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What Is Economic Criminality?

The difficulties in dealing with economic criminality begin straight away when we attempt to find a blanket definition for it. No one has yet been able to do so satisfactorily: “Although economic criminality and the combating thereof is one of the most pressing issues of the present day, its definition and the definition of what constitutes an economic crime remains one of the unsolved problems…” Astonishing though that may seem, it is indeed the case.

At the AuditFactory, we have used our experience to develop a working definition that can be successfully applied in the practice of combating economic criminality: Economic criminality encompasses all crimes that are committed within, against and by business enterprises. While this includes crimes committed by employees, it is important to realize that employee criminality is only one facet of economic criminality.

A definition as broad as this encompasses all kinds of illegality with which companies and internal auditors may be confronted. Illegalities that need to be prevented, identified and acted upon (by means of forensic audits) and from which, with the help of expert consultation, the organization will be able to learn valuable lessons for the future.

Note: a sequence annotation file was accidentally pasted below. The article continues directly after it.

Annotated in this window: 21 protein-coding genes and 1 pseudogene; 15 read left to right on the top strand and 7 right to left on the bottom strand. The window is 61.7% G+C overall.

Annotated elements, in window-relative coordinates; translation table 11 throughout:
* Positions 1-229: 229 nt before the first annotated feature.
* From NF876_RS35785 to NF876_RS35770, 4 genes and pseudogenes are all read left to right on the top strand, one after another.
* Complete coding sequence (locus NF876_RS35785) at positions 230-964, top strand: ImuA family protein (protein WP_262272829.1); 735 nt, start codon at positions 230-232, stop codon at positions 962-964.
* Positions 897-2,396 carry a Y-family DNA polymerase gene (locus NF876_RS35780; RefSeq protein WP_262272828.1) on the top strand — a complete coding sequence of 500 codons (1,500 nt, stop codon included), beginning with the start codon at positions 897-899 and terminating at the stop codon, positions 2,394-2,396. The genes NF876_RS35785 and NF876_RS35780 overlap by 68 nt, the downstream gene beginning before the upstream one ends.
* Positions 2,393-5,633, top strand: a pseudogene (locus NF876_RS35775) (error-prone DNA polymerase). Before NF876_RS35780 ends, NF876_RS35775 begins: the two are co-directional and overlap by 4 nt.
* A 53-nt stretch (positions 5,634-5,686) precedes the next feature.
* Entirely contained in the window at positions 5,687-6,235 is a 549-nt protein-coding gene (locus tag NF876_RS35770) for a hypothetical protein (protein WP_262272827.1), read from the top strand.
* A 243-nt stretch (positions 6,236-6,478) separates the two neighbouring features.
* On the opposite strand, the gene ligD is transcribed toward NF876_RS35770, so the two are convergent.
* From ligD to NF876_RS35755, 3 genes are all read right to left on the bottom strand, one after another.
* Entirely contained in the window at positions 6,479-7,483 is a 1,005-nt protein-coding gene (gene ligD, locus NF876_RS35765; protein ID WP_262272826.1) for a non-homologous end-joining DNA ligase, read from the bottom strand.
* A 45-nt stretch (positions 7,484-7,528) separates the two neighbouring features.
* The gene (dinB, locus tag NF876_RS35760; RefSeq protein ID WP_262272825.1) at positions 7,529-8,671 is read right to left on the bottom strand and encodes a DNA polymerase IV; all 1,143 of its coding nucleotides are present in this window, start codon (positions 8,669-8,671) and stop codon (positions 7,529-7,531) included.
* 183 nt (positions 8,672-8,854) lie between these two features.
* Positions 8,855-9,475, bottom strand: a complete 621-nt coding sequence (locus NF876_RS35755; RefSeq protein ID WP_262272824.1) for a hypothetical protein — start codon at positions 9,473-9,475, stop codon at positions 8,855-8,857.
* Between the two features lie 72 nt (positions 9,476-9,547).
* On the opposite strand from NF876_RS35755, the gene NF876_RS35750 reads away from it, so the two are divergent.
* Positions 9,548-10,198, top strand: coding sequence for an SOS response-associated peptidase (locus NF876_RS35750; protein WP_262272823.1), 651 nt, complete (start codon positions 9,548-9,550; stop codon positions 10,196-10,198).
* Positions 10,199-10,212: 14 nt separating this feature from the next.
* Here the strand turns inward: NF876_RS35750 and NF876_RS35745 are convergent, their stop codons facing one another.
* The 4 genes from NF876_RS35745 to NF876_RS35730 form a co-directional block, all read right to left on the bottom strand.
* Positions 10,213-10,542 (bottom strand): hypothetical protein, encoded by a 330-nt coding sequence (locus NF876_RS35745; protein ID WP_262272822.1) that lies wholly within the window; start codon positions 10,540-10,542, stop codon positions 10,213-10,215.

Here are some examples to illustrate the spectrum of fraudulent activities with which we are faced – from simple employee theft to balance sheet manipulation:

  • Employee infidelity
  • Deception
  • Theft
  • Embezzlement
  • Tampering with data
  • Computer sabotage
  • Industrial espionage
  • Data theft
  • Falsification of documents
  • Forgery of probative data
  • Concealment and destruction of documents
  • Bribery
  • Commercial corruption
  • Collusive tendering
  • Tax evasion
  • Insider crime
  • Money laundering
  • Accounting and balance sheet manipulation

Recently, there has been a marked increase in the number of cases of industrial espionage and product piracy as well as corruption related offenses. It is a sad fact that public acceptance of this kind of criminality seems to be quite high. Economic criminals tend not to be regarded in their true light, namely as individuals or organizations that damage business and the economy as a whole. Economic criminality is an interdisciplinary problem that cannot be reduced to a simple matter of dishonest book keeping. Dealing with it nearly always requires a high degree of legal and business management expertise.

Offence rates vary, as do the ways in which offenses are committed; no two cases are the same. This is one of the reasons why any attempts to use fixed systems for preventing or detecting economic crime will almost certainly be doomed to failure. There is no substitute here for experience. Economic criminality is complex and dynamic; combating it is a job for experienced experts.